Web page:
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EU Russian threat aggression Macron Scholz
German Chancellor Olaf Scholz, France’s President Emmanuel Macron and Poland’s Prime Minister Donald Tusk meet in Berlin for the so-called Weimar Triangle talks on 15 March 2024. (AP Photo/Markus Schreiber/Eastnews)

Europe finds its courage to stand up to Russia

From debates of troop deployment to speeches about the pre-war era, there is a growing sense in the EU that the time for appeasing Putin has passed
Europe finds its courage to stand up to Russia

By denying Ukraine the means it needs to defeat Russia and a war-winning strategy out of fear of escalation, the West has allowed the war to escalate into something far more sinister and dangerous.

The war in Ukraine would never have happened if NATO deterrence worked.

Instead, Russia, China, Iran, and North Korea have observed NATO being deterred, reducing its level of ambitions and refusing to act according to its late 2010 strategic concept, in which the Alliance was not committed to defending Ukraine, but it was committed to defending itself in Ukraine.

Having failed to reverse years of downsizing, streamlining, and cuts in the security and defense sector, the Alliance has lost its ability to deter future conflicts and wars. The result is a war growing in scale and scope. A regional war is gradually turning global.

However, recent statements from European Heads of states indicate a change in resolve, providing hope of newfound courage and new strategic thinking.

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A breakthrough in NATO’s strategic understanding of the Russian threat

On 16 September 2021, the EU Parliament stated that Russia is threatening peace and security in Europe by its aggressive foreign policy, including but not limited to:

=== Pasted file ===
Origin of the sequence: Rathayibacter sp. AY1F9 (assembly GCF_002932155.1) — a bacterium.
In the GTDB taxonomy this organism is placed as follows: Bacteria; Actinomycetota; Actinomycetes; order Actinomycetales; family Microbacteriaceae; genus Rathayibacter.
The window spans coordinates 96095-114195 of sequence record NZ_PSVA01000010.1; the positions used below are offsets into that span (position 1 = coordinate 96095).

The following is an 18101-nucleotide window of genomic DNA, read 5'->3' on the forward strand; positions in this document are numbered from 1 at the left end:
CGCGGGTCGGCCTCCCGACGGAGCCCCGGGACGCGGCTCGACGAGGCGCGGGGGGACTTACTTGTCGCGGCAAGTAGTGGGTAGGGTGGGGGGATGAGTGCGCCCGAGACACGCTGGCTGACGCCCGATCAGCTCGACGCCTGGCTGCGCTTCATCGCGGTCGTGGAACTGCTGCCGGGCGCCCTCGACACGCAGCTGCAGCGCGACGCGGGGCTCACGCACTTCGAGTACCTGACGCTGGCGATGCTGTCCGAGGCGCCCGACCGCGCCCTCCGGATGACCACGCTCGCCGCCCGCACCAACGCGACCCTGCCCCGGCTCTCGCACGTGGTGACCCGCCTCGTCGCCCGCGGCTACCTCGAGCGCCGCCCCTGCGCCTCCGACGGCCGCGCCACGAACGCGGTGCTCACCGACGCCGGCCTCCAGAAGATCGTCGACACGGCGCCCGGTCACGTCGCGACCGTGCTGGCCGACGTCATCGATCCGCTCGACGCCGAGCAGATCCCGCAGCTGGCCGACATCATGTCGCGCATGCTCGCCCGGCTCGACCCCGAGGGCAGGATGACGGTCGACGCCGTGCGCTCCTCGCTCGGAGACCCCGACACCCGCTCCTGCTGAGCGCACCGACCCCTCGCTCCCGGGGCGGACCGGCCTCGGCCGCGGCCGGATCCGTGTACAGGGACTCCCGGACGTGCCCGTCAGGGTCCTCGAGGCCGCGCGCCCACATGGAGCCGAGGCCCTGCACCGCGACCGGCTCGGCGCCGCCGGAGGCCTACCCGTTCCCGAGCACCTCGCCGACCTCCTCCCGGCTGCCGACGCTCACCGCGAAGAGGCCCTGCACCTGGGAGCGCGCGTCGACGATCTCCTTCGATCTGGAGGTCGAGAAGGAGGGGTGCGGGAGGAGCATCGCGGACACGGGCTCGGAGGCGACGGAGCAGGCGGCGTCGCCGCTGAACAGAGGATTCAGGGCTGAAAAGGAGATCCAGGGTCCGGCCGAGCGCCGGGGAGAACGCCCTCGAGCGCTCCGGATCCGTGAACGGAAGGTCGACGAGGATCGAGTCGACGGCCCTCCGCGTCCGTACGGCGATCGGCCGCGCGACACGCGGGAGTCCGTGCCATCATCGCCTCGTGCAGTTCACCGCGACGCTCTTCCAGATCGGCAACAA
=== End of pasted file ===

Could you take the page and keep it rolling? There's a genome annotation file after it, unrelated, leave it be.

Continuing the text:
• military build-ups;
  • the illegal and violent occupation and annexation of Crimea;
  • the violation of the territorial integrity of Ukraine, Georgia, and the Republic of Moldova;
  • its failure to respect ceasefire agreements;
  • acts of terrorism on the territory of EU Member States;
  • cyber-attacks and attacks on sensitive infrastructure in EU Member States;
  • violations of international law;
  • election interference;
  • and violations of the sea and air space of countries in the Baltic Sea and the Black Sea regions.

The EU Parliament further stressed that Russia was waging a hybrid war against the EU and its Member States.

In fact, Russia has been waging a hybrid campaign to destabilize NATO for the past decade.

This has included high-level assassination attempts with nerve agents and is reportedly responsible for nonlethal energy or acoustic attacks against US personnel. It has conducted sabotage operations in Europe, including attacks against ammunition depots in the Czech Republic and Bulgaria.

Most recently, Russia was accused of interfering with commercial navigation signals, affecting thousands of civilian flights.

Despite all the above, NATO’s 2022 strategic concept limited itself to stating that the Euro-Atlantic area is no longer at peace. It does not mention the hybrid war Russia is waging against its member states.

If it did, NATO would have been forced to respond.

That’s why NATO’s most recent statement from 2 May 2024 is highly significant. NATO accuses Russia of malign activities on Allied territory and promises to respond.

NATO Allies are deeply concerned about recent malign activities on Allied territory, including those resulting in the investigation and charging of multiple individuals in connection with hostile state activity affecting Czechia, Estonia, Germany, Latvia, Lithuania, Poland, and the United Kingdom.